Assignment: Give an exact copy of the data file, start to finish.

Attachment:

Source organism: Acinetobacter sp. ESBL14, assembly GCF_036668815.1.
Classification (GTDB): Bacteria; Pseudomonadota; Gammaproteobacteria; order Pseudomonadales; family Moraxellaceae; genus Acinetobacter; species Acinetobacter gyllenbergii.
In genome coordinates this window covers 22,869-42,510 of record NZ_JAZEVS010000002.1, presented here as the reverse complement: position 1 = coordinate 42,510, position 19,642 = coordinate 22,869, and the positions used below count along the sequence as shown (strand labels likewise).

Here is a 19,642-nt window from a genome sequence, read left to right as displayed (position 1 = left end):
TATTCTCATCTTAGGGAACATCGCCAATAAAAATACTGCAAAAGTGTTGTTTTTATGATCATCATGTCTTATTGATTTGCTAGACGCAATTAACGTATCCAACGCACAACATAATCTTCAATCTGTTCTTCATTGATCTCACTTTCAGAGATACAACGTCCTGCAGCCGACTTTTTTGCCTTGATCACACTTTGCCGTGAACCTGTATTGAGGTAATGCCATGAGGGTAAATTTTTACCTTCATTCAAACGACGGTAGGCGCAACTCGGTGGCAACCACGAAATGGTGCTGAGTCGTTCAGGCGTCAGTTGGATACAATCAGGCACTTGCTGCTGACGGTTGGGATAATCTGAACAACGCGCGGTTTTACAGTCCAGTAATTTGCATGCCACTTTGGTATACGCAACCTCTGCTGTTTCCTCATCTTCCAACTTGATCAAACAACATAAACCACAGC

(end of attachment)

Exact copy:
Source organism: Acinetobacter sp. ESBL14, assembly GCF_036668815.1.
Classification (GTDB): Bacteria; Pseudomonadota; Gammaproteobacteria; order Pseudomonadales; family Moraxellaceae; genus Acinetobacter; species Acinetobacter gyllenbergii.
In genome coordinates this window covers 22,869-42,510 of record NZ_JAZEVS010000002.1, presented here as the reverse complement: position 1 = coordinate 42,510, position 19,642 = coordinate 22,869, and the positions used below count along the sequence as shown (strand labels likewise).

Here is a 19,642-nt window from a genome sequence, read left to right as displayed (position 1 = left end):
TATTCTCATCTTAGGGAACATCGCCAATAAAAATACTGCAAAAGTGTTGTTTTTATGATCATCATGTCTTATTGATTTGCTAGACGCAATTAACGTATCCAACGCACAACATAATCTTCAATCTGTTCTTCATTGATCTCACTTTCAGAGATACAACGTCCTGCAGCCGACTTTTTTGCCTTGATCACACTTTGCCGTGAACCTGTATTGAGGTAATGCCATGAGGGTAAATTTTTACCTTCATTCAAACGACGGTAGGCGCAACTCGGTGGCAACCACGAAATGGTGCTGAGTCGTTCAGGCGTCAGTTGGATACAATCAGGCACTTGCTGCTGACGGTTGGGATAATCTGAACAACGCGCGGTTTTACAGTCCAGTAATTTGCATGCCACTTTGGTATACGCAACCTCTGCTGTTTCCTCATCTTCCAACTTGATCAAACAACATAAACCACAGC